With seemingly every known sportswear brand with a nickel’s worth of history coming out with an “authentic” or “vintage” line, I’m left wanting to step away and rediscover the “heritage” of dressing well. At least I won’t have to worry about being stoned to death for not wearing the correct of-the-moment hipster boot anymore. So I’ll have that going for me- which is good.
Menswear designers new and old are tracing fashion roots and embracing brand heritage– whether it’s their own or borrowed. Ralph is the true master of classic American sportswear, and no one is more in their element at this time than him.
Most often when we’re talking about Ghurka, it’s in reference to fashion– the Gurkha pant (and short) and of course, the great American Ghurka bags and accessories. We seem to vaguely know that there’s a military influence going on– but to fully understand the story of the soldiers that originally bore the Gurkha name is mind-blowing.
U.S. Navy recruiting poster– circa 1917. She’s sporting standard naval issue enlisted dress blues– or “crackerjacks” as they were commonly called in reference to the sailor boy on the popular Cracker Jack box.
Women have served as an integral and invaluable part of the U.S. Navy since the establishment of the Nurse Corps in 1908. Nine years later, the Navy authorized the enlistment of women as “Yeomanettes.” In 1948, the Women’s Armed Services Integration Act was signed, making it possible for women to officially enter the U.S. Navy in regular or reserve status.
It’s commonly thought that the “bell bottom” trouser was introduced in 1817 to permit men to roll them above the knee when washing down the decks– and to make it easier to remove them in a hurry when forced to abandon ship or when washed overboard. Old Navy folklore has suggested that they may have also been used as a life preserver– by knotting the legs at the opening and filling them with air.
Recesionista is one of those buzzwords of 2008 that’s getting a little overplayed. In my small world, it’s feeling more like Great Depressionista— in regard to fashion and the economy. Looking at these pictures from the 40’s, they look like what you see in a lot of Soho shops & vintage Americana brands these days like– RRL, LVC, Warehouse, etc. There are great, rugged pieces, and little, honest details not to be missed– like our friend’s chambray workshirt (above) that’s been mended time and again over the years– out of necessity, not for fashion. That looks like a great old pair of Levi 501s. I like how the front belt-loops are placed nice and snug to the fly.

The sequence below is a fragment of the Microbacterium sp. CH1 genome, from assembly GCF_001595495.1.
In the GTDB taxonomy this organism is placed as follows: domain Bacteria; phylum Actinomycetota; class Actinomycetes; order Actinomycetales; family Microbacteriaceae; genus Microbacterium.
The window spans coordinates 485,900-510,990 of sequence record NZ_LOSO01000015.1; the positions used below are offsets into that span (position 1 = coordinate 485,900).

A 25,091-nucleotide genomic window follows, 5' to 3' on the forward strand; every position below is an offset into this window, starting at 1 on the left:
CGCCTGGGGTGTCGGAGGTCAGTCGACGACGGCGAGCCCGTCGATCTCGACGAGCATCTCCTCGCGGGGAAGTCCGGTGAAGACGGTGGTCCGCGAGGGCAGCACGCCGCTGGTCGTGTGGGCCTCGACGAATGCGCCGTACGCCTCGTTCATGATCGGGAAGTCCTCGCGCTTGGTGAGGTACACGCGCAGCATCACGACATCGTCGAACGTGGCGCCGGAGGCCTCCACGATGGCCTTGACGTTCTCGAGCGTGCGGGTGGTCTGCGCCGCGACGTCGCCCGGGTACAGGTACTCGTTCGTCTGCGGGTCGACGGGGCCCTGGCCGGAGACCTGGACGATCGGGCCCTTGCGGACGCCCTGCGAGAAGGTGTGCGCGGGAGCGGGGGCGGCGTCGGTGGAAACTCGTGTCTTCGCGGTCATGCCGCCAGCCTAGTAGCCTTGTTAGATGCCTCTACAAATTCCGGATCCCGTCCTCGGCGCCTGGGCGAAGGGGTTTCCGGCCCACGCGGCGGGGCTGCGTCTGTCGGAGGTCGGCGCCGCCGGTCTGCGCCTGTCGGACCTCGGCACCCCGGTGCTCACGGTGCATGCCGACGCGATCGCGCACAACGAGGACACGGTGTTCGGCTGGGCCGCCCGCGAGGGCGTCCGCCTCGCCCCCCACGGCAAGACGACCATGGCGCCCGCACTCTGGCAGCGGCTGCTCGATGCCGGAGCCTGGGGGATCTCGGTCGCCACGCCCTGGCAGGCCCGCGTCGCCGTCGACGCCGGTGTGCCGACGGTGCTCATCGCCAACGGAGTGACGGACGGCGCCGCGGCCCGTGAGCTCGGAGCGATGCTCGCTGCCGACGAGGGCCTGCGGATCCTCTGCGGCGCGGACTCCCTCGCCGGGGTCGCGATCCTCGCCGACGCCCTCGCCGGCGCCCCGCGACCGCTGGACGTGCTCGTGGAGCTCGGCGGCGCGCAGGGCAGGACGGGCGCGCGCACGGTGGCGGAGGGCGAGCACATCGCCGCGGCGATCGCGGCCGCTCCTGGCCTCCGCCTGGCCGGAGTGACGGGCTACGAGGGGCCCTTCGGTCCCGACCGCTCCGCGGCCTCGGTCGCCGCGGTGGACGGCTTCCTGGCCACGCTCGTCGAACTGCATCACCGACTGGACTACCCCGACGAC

Junya Watanabe is still up to taking iconic American sportswear and giving it his signature funky twist– playing with texture, scale & functionality.
I ask you– what is better than a shop that combines vintage bikes, service and supplies, and pairs it with selvedge denim and greaser-style gear?
Purple is certainly very regal & chic. But, I don’t know what to say… overall I am pretty underwhelmed with this entire collection. Looks like someone has designer’s-block. Very Ralph Lauren Purple Label– only gets you so far. What is Bamford & Sons P.O.V.? Continue reading
Eddie Bauer is credited for inventing and patenting the first quilted down jacket in America, back in 1940. However, Moncler is synonymous with ‘down for the jet set’, and for Fall 2009 they unveiled Gamme Blue– a collection designed by Thom Browne. The looks are classic Thom Browne in terms of tailoring, and the very ‘tight and trad’ color story echoes Moncler’s heritage. Some of the looks are very editorial, and therefore down-right silly. Others are just what you expect when you think Thom Browne + Moncler.
Moncler’s story goes back to 1952 when they started producing technical mountain sports gear. They say their first down jacket came about when the Moncler workers made them for their own wearing inside the factory during the colder months. Necessity is the mother of invention, right?